David Carr of the New York Times has covered media moguls Rupert Murdoch and Michael Bloomberg extensively, and observes, “These are extremely successful businessmen who spend many hours on the noneconomic parts of their businesses. They do it for two reasons: Because they can, and because it’s fun.”
As heads of the most powerful media houses, their words tend to carry weight, and more than just donation dollars. Mitt Romney blinked at the idea of the third presidential run when Australian-born Rupert Murdoch, who has a fascination with American politics that more than borders on the obsessive, declared Romney would be a “terrible candidate” and implied Romney’s unsuccessful 2012 run was a “calamity.” As owner of the Fox News Channel and the Wall Street Journal, Murdoch’s witholding his blessing might have made Romney feel a bit like Esau to Murdoch’s Isaac, and one wonders (if one has to wonder), or rather, pretends to wonder, who is the Jacob holding the birthright of a potential nomination and Murdoch’s blessing.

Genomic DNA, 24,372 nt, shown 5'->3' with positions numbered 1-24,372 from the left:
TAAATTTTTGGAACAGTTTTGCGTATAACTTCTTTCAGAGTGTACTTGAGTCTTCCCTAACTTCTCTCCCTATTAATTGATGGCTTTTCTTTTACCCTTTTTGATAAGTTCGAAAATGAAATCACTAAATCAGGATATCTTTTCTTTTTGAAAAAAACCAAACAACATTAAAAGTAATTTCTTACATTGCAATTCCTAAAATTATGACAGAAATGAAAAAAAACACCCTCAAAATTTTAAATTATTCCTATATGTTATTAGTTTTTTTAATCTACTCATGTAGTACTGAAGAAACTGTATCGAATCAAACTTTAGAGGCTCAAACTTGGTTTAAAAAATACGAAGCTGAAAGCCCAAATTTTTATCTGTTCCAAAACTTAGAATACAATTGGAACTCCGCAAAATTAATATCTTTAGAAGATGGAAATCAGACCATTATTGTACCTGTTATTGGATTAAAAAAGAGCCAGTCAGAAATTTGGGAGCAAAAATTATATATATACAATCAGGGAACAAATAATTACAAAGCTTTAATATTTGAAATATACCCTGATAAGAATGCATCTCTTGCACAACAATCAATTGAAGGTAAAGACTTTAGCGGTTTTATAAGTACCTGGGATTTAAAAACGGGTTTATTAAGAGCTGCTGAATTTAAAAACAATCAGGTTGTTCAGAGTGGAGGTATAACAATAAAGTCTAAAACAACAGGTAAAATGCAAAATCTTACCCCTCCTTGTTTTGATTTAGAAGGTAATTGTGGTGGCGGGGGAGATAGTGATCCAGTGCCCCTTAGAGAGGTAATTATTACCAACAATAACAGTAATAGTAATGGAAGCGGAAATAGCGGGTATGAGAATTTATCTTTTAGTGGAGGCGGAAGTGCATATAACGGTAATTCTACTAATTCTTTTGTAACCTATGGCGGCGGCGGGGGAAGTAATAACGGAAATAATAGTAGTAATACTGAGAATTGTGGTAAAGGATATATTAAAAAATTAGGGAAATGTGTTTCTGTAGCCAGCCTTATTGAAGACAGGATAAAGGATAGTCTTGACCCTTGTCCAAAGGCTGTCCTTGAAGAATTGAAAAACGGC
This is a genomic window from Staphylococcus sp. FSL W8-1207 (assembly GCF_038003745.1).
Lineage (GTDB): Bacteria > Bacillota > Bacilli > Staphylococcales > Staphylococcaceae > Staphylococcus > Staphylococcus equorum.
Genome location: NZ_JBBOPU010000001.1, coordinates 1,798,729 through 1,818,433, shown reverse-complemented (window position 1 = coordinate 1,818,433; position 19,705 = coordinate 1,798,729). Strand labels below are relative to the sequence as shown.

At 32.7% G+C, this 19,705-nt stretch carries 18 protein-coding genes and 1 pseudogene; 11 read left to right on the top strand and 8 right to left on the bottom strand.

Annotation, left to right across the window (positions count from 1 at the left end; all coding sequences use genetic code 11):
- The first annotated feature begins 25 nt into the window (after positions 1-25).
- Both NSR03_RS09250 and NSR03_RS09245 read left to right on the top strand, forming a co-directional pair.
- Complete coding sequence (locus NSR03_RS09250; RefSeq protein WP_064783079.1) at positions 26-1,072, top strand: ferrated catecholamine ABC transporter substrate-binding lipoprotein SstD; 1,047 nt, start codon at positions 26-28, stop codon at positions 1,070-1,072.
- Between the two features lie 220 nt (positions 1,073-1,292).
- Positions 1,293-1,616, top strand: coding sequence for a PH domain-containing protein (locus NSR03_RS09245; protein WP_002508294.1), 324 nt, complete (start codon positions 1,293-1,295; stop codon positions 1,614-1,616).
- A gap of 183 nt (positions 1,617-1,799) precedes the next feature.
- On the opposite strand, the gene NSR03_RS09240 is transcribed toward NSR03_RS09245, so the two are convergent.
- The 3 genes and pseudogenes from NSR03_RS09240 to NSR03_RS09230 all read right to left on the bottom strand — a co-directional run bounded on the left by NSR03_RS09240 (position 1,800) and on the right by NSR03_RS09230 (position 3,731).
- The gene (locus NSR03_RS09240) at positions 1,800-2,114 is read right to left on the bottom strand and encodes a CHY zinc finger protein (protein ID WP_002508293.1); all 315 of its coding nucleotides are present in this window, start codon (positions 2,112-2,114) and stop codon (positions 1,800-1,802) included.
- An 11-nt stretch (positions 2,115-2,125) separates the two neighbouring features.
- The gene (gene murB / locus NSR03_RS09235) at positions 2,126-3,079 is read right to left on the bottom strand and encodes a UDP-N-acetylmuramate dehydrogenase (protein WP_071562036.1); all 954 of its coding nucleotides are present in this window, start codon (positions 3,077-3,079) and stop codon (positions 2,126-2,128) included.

Bloomberg has gotten his hands all over politics, after having served as mayor of New York City. He returns to his namesake media creation, and continues to donate hugely to political campaigns. There was chatter that he might buy the New York Times, if indeed it is for sale, but if not, Bloomberg news service still moves markets and is an opinion maker. Bloomberg has flitted between parties, and sides with as many Democratic causes, like gun control as Republican issues.
Carr points out rightly that even as these two seek to extend their media empire, their ultimate goal is not to increase their wealth, but to expand their influence.